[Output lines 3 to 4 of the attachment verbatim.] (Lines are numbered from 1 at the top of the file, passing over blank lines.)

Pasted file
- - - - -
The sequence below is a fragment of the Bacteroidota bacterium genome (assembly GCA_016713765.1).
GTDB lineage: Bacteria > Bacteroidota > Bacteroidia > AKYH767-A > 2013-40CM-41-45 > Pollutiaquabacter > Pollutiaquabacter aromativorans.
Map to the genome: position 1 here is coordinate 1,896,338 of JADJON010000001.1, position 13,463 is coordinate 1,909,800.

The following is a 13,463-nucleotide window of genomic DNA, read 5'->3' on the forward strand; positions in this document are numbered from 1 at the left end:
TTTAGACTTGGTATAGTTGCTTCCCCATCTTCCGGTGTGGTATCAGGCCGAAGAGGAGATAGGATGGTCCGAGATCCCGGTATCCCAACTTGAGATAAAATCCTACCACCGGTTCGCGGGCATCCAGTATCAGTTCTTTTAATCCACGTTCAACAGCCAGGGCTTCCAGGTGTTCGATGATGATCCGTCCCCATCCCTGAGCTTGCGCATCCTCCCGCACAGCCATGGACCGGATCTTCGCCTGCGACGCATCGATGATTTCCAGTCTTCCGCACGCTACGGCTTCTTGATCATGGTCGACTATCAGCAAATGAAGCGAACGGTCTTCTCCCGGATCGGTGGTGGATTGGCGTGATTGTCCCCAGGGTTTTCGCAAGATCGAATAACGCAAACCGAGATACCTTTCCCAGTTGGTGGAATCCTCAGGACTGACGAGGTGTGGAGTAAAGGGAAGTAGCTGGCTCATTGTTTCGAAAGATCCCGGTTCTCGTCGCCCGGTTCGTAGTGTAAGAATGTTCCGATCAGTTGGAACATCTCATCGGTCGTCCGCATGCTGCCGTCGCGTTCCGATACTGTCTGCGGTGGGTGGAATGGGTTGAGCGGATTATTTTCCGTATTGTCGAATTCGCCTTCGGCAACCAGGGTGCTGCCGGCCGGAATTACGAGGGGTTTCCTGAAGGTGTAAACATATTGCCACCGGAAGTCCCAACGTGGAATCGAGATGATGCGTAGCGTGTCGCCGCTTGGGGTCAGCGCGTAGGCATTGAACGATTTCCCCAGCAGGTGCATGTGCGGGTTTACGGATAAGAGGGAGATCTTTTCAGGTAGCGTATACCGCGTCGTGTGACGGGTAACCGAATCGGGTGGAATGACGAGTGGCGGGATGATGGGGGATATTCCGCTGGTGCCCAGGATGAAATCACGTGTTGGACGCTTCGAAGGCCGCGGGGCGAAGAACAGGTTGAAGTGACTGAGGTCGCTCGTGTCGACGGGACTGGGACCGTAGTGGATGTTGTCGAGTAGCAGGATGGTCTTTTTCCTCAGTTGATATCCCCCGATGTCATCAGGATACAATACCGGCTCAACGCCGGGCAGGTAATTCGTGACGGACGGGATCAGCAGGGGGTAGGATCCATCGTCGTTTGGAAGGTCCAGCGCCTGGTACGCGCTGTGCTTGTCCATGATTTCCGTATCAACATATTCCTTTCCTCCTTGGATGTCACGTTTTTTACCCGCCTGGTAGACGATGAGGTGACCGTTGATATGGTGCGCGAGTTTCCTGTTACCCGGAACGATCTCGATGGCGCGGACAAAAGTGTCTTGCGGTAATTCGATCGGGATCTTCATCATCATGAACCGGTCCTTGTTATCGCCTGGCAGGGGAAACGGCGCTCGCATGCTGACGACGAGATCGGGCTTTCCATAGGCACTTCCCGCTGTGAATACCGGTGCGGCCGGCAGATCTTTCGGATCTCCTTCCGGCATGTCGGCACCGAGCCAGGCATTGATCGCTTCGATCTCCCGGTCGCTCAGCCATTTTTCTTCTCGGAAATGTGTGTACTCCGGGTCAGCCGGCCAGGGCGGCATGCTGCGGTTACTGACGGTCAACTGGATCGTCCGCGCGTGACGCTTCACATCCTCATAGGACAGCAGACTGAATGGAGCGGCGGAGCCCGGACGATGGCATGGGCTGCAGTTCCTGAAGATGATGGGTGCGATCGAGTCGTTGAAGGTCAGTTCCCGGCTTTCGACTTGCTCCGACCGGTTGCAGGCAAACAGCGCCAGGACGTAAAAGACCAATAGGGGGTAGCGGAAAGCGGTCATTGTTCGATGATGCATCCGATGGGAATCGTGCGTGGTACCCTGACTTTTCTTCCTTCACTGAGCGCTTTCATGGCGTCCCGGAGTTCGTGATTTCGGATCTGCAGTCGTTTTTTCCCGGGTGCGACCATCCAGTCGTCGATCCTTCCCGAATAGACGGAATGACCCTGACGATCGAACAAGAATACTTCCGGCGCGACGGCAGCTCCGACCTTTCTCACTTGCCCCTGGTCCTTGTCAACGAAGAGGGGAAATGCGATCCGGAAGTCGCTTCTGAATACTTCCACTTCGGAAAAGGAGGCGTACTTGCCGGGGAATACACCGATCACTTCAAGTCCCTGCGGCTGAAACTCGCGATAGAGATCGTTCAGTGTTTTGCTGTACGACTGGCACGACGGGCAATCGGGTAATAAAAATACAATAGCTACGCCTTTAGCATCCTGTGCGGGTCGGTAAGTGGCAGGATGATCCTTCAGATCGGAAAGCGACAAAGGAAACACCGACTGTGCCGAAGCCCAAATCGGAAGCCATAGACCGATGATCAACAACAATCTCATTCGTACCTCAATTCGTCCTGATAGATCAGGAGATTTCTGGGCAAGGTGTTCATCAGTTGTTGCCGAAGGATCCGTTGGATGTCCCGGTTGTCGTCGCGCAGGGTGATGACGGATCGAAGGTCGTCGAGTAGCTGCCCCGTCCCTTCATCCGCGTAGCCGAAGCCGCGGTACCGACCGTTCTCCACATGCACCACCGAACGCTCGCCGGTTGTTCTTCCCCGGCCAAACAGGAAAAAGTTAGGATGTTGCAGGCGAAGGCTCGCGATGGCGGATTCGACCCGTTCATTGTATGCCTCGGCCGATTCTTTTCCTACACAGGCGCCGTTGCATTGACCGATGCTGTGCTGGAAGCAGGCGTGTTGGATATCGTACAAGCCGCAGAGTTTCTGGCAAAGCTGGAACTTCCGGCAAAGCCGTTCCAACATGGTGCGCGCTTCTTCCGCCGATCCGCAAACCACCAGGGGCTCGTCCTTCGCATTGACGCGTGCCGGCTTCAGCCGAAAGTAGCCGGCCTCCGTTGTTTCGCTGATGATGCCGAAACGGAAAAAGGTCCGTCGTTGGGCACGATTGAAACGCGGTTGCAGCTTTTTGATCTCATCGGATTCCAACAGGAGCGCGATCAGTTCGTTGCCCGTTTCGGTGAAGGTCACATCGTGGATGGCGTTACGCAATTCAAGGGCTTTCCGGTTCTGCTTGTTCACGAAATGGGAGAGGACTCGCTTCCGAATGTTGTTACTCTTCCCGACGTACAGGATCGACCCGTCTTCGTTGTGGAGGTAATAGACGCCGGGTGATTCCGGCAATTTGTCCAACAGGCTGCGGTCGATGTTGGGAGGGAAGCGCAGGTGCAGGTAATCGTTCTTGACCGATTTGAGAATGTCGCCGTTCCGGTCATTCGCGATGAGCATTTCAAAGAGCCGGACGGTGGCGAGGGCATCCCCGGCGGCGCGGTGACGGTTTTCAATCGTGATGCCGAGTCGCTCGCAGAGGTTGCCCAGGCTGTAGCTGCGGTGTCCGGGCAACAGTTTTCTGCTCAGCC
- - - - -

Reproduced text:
Map to the genome: position 1 here is coordinate 1,896,338 of JADJON010000001.1, position 13,463 is coordinate 1,909,800.

The following is a 13,463-nucleotide window of genomic DNA, read 5'->3' on the forward strand; positions in this document are numbered from 1 at the left end: